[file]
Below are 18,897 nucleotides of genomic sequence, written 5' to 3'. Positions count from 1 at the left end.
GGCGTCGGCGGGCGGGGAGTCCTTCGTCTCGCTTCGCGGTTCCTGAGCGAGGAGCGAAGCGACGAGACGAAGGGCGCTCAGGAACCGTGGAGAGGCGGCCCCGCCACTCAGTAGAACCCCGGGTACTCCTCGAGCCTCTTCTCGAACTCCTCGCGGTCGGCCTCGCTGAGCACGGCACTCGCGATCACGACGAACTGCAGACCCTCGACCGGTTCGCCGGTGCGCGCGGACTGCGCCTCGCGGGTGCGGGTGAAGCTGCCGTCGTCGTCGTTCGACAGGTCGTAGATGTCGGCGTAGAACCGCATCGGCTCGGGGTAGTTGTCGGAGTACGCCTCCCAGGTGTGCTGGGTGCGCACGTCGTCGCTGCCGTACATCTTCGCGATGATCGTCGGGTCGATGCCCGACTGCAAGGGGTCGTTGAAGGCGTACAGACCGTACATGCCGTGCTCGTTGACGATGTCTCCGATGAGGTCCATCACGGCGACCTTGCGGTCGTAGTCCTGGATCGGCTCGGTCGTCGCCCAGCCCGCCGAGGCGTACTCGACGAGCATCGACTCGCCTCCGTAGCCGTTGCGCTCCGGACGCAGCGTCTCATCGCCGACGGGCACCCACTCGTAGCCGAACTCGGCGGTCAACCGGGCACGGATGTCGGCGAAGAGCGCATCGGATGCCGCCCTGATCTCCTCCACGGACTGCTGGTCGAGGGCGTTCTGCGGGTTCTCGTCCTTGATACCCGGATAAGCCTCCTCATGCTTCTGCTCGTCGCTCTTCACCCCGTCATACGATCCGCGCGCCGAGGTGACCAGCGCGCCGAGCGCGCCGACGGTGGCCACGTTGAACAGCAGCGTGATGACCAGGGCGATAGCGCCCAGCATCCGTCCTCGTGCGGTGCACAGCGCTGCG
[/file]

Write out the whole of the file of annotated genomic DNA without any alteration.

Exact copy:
Below are 18,897 nucleotides of genomic sequence, written 5' to 3'. Positions count from 1 at the left end.
GGCGTCGGCGGGCGGGGAGTCCTTCGTCTCGCTTCGCGGTTCCTGAGCGAGGAGCGAAGCGACGAGACGAAGGGCGCTCAGGAACCGTGGAGAGGCGGCCCCGCCACTCAGTAGAACCCCGGGTACTCCTCGAGCCTCTTCTCGAACTCCTCGCGGTCGGCCTCGCTGAGCACGGCACTCGCGATCACGACGAACTGCAGACCCTCGACCGGTTCGCCGGTGCGCGCGGACTGCGCCTCGCGGGTGCGGGTGAAGCTGCCGTCGTCGTCGTTCGACAGGTCGTAGATGTCGGCGTAGAACCGCATCGGCTCGGGGTAGTTGTCGGAGTACGCCTCCCAGGTGTGCTGGGTGCGCACGTCGTCGCTGCCGTACATCTTCGCGATGATCGTCGGGTCGATGCCCGACTGCAAGGGGTCGTTGAAGGCGTACAGACCGTACATGCCGTGCTCGTTGACGATGTCTCCGATGAGGTCCATCACGGCGACCTTGCGGTCGTAGTCCTGGATCGGCTCGGTCGTCGCCCAGCCCGCCGAGGCGTACTCGACGAGCATCGACTCGCCTCCGTAGCCGTTGCGCTCCGGACGCAGCGTCTCATCGCCGACGGGCACCCACTCGTAGCCGAACTCGGCGGTCAACCGGGCACGGATGTCGGCGAAGAGCGCATCGGATGCCGCCCTGATCTCCTCCACGGACTGCTGGTCGAGGGCGTTCTGCGGGTTCTCGTCCTTGATACCCGGATAAGCCTCCTCATGCTTCTGCTCGTCGCTCTTCACCCCGTCATACGATCCGCGCGCCGAGGTGACCAGCGCGCCGAGCGCGCCGACGGTGGCCACGTTGAACAGCAGCGTGATGACCAGGGCGATAGCGCCCAGCATCCGTCCTCGTGCGGTGCACAGCGCTGCG